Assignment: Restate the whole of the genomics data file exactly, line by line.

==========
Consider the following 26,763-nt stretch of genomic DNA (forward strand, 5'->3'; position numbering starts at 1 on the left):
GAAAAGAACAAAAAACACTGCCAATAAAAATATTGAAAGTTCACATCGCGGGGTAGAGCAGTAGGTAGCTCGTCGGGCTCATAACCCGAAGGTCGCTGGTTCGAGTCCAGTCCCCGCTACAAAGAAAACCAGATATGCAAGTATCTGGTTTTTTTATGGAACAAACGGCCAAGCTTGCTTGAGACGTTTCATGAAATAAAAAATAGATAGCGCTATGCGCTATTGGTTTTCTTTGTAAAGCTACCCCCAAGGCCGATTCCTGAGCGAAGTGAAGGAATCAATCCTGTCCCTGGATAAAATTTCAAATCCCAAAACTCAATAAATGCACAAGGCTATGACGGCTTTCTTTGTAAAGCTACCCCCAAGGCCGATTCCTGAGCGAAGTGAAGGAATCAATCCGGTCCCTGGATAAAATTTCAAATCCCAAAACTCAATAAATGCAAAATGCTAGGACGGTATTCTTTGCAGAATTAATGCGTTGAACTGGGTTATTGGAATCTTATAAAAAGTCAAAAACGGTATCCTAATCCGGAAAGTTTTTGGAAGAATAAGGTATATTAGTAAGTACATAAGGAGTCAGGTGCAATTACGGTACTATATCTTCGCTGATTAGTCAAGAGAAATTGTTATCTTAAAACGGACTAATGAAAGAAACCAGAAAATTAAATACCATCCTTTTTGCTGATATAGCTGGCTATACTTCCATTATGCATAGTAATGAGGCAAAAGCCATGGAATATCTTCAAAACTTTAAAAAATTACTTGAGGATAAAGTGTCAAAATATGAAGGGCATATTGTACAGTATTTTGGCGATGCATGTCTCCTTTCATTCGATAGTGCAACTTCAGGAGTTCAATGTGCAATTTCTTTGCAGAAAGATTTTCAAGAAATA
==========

Consider the following 26,763-nt stretch of genomic DNA (forward strand, 5'->3'; position numbering starts at 1 on the left):
GAAAAGAACAAAAAACACTGCCAATAAAAATATTGAAAGTTCACATCGCGGGGTAGAGCAGTAGGTAGCTCGTCGGGCTCATAACCCGAAGGTCGCTGGTTCGAGTCCAGTCCCCGCTACAAAGAAAACCAGATATGCAAGTATCTGGTTTTTTTATGGAACAAACGGCCAAGCTTGCTTGAGACGTTTCATGAAATAAAAAATAGATAGCGCTATGCGCTATTGGTTTTCTTTGTAAAGCTACCCCCAAGGCCGATTCCTGAGCGAAGTGAAGGAATCAATCCTGTCCCTGGATAAAATTTCAAATCCCAAAACTCAATAAATGCACAAGGCTATGACGGCTTTCTTTGTAAAGCTACCCCCAAGGCCGATTCCTGAGCGAAGTGAAGGAATCAATCCGGTCCCTGGATAAAATTTCAAATCCCAAAACTCAATAAATGCAAAATGCTAGGACGGTATTCTTTGCAGAATTAATGCGTTGAACTGGGTTATTGGAATCTTATAAAAAGTCAAAAACGGTATCCTAATCCGGAAAGTTTTTGGAAGAATAAGGTATATTAGTAAGTACATAAGGAGTCAGGTGCAATTACGGTACTATATCTTCGCTGATTAGTCAAGAGAAATTGTTATCTTAAAACGGACTAATGAAAGAAACCAGAAAATTAAATACCATCCTTTTTGCTGATATAGCTGGCTATACTTCCATTATGCATAGTAATGAGGCAAAAGCCATGGAATATCTTCAAAACTTTAAAAAATTACTTGAGGATAAAGTGTCAAAATATGAAGGGCATATTGTACAGTATTTTGGCGATGCATGTCTCCTTTCATTCGATAGTGCAACTTCAGGAGTTCAATGTGCAATTTCTTTGCAGAAAGATTTTCAAGAAATA